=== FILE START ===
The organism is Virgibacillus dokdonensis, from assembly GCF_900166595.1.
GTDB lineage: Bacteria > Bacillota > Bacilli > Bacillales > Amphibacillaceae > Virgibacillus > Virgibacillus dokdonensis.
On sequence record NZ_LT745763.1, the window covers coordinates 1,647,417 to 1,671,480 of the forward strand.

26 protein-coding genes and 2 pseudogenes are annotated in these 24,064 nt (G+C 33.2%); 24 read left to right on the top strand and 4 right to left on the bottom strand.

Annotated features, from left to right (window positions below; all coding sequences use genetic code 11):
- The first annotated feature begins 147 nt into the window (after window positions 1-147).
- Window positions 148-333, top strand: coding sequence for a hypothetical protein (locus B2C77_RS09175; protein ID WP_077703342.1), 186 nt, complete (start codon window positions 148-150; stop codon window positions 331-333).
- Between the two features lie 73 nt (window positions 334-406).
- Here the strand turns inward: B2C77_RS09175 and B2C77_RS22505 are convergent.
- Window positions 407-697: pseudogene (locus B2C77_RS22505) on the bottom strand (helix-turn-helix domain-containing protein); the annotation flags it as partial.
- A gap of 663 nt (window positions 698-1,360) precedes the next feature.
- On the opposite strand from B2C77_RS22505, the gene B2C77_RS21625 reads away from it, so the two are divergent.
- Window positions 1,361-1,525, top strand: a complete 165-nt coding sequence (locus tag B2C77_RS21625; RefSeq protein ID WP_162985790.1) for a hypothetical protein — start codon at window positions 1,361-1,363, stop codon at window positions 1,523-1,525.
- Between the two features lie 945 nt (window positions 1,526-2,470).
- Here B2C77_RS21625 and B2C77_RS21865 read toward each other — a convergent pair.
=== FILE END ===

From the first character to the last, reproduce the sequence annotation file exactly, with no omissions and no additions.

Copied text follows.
The organism is Virgibacillus dokdonensis, from assembly GCF_900166595.1.
GTDB lineage: Bacteria > Bacillota > Bacilli > Bacillales > Amphibacillaceae > Virgibacillus > Virgibacillus dokdonensis.
On sequence record NZ_LT745763.1, the window covers coordinates 1,647,417 to 1,671,480 of the forward strand.

26 protein-coding genes and 2 pseudogenes are annotated in these 24,064 nt (G+C 33.2%); 24 read left to right on the top strand and 4 right to left on the bottom strand.

Annotated features, from left to right (window positions below; all coding sequences use genetic code 11):
- The first annotated feature begins 147 nt into the window (after window positions 1-147).
- Window positions 148-333, top strand: coding sequence for a hypothetical protein (locus B2C77_RS09175; protein ID WP_077703342.1), 186 nt, complete (start codon window positions 148-150; stop codon window positions 331-333).
- Between the two features lie 73 nt (window positions 334-406).
- Here the strand turns inward: B2C77_RS09175 and B2C77_RS22505 are convergent.
- Window positions 407-697: pseudogene (locus B2C77_RS22505) on the bottom strand (helix-turn-helix domain-containing protein); the annotation flags it as partial.
- A gap of 663 nt (window positions 698-1,360) precedes the next feature.
- On the opposite strand from B2C77_RS22505, the gene B2C77_RS21625 reads away from it, so the two are divergent.
- Window positions 1,361-1,525, top strand: a complete 165-nt coding sequence (locus tag B2C77_RS21625; RefSeq protein ID WP_162985790.1) for a hypothetical protein — start codon at window positions 1,361-1,363, stop codon at window positions 1,523-1,525.
- Between the two features lie 945 nt (window positions 1,526-2,470).
- Here B2C77_RS21625 and B2C77_RS21865 read toward each other — a convergent pair.